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|Subject: Collar-and-elbow Sat Jan 15, 2011 6:32 am|| |
The origins of Irish collar-and-elbow are not known; according to historian Edward MacLysaght, it was an organized sport as early as the 17th century in which the more prominent of the wrestlers were able to earn a living.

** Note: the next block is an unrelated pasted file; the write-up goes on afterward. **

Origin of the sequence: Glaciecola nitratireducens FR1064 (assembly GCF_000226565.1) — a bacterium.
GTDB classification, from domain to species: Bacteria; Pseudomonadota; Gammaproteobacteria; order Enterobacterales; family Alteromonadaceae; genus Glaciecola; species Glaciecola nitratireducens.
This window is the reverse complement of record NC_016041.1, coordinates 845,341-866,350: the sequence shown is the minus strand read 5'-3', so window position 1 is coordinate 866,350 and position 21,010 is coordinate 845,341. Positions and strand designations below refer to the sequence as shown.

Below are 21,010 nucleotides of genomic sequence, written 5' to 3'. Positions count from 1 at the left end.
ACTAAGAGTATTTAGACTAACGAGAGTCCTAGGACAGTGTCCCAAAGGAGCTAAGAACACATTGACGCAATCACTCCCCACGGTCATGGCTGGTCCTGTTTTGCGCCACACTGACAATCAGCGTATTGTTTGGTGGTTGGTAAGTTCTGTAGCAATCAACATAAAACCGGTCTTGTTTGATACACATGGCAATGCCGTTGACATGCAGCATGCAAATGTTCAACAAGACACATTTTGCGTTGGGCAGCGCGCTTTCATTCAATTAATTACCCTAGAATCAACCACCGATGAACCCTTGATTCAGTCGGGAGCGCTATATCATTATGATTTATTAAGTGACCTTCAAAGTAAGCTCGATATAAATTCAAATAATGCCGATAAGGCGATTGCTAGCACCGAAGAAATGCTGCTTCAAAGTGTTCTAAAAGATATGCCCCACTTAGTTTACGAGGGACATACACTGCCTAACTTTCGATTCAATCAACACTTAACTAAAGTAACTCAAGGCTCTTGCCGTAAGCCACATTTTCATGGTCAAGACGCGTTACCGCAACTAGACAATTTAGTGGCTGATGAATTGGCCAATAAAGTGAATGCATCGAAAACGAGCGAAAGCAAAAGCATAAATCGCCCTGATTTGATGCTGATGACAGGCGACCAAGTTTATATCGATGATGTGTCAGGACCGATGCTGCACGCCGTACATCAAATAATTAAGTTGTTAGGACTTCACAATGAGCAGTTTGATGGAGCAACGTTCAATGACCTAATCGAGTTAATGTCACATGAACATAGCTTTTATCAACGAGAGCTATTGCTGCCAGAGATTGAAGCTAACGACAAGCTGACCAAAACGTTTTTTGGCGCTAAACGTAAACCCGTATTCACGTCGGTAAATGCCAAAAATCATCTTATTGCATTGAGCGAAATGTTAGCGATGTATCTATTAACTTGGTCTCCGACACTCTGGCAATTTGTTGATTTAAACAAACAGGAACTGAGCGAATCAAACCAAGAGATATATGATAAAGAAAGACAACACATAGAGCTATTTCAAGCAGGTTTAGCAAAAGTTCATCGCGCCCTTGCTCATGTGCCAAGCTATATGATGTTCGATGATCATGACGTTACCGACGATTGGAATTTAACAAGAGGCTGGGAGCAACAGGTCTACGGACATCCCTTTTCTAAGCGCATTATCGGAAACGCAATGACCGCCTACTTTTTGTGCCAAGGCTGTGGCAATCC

Douglas Hyde tells of a wrestling bout that took place in Connacht in his Amhrain Cuige Connacht ("Gaelic History of the province of Connacht"). A young wrestler known as Laidir (the strong) took up the challenge issued by the champion of the town of Sligo. This man had been living at the expense of the town, as was the custom of the day, and had killed several men in earlier bouts. He was a greatly feared man and not overly loved by the people of Sligo. Odds were ten to one that the challenger would fall. The two met on the public greens in front of the mass of townspeople. Laidir latched onto his opponent and hurled him to the ground, breaking his neck. The astonished crowd, silent with awe for a moment, cheered their new champion. Of course, the new champion had nothing to fear from the law as this was a legal contest with an unfortunate ending.Edit PDF Files Freewells fargo